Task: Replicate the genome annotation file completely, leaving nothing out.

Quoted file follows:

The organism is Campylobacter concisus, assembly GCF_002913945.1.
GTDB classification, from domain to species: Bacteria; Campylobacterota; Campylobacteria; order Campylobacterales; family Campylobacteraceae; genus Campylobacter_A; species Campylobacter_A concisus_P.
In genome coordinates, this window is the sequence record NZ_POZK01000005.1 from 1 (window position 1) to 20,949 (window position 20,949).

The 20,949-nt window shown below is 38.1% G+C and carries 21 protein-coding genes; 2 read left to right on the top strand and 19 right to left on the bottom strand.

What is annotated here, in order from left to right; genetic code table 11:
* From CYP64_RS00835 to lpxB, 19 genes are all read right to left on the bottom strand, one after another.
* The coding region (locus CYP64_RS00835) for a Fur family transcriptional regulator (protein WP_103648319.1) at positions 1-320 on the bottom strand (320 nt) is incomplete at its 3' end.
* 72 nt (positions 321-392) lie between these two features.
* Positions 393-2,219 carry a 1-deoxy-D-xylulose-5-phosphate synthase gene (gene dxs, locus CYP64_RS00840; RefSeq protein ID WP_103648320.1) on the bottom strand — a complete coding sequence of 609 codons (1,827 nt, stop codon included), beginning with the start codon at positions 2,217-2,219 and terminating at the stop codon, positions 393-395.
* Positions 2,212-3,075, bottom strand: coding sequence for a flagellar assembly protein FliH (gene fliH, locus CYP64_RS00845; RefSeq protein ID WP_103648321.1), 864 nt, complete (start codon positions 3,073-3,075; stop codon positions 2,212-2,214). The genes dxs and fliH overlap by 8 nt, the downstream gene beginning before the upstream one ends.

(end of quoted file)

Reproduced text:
The organism is Campylobacter concisus, assembly GCF_002913945.1.
GTDB classification, from domain to species: Bacteria; Campylobacterota; Campylobacteria; order Campylobacterales; family Campylobacteraceae; genus Campylobacter_A; species Campylobacter_A concisus_P.
In genome coordinates, this window is the sequence record NZ_POZK01000005.1 from 1 (window position 1) to 20,949 (window position 20,949).

The 20,949-nt window shown below is 38.1% G+C and carries 21 protein-coding genes; 2 read left to right on the top strand and 19 right to left on the bottom strand.

What is annotated here, in order from left to right; genetic code table 11:
* From CYP64_RS00835 to lpxB, 19 genes are all read right to left on the bottom strand, one after another.
* The coding region (locus CYP64_RS00835) for a Fur family transcriptional regulator (protein WP_103648319.1) at positions 1-320 on the bottom strand (320 nt) is incomplete at its 3' end.
* 72 nt (positions 321-392) lie between these two features.
* Positions 393-2,219 carry a 1-deoxy-D-xylulose-5-phosphate synthase gene (gene dxs, locus CYP64_RS00840; RefSeq protein ID WP_103648320.1) on the bottom strand — a complete coding sequence of 609 codons (1,827 nt, stop codon included), beginning with the start codon at positions 2,217-2,219 and terminating at the stop codon, positions 393-395.
* Positions 2,212-3,075, bottom strand: coding sequence for a flagellar assembly protein FliH (gene fliH, locus CYP64_RS00845; RefSeq protein ID WP_103648321.1), 864 nt, complete (start codon positions 3,073-3,075; stop codon positions 2,212-2,214). The genes dxs and fliH overlap by 8 nt, the downstream gene beginning before the upstream one ends.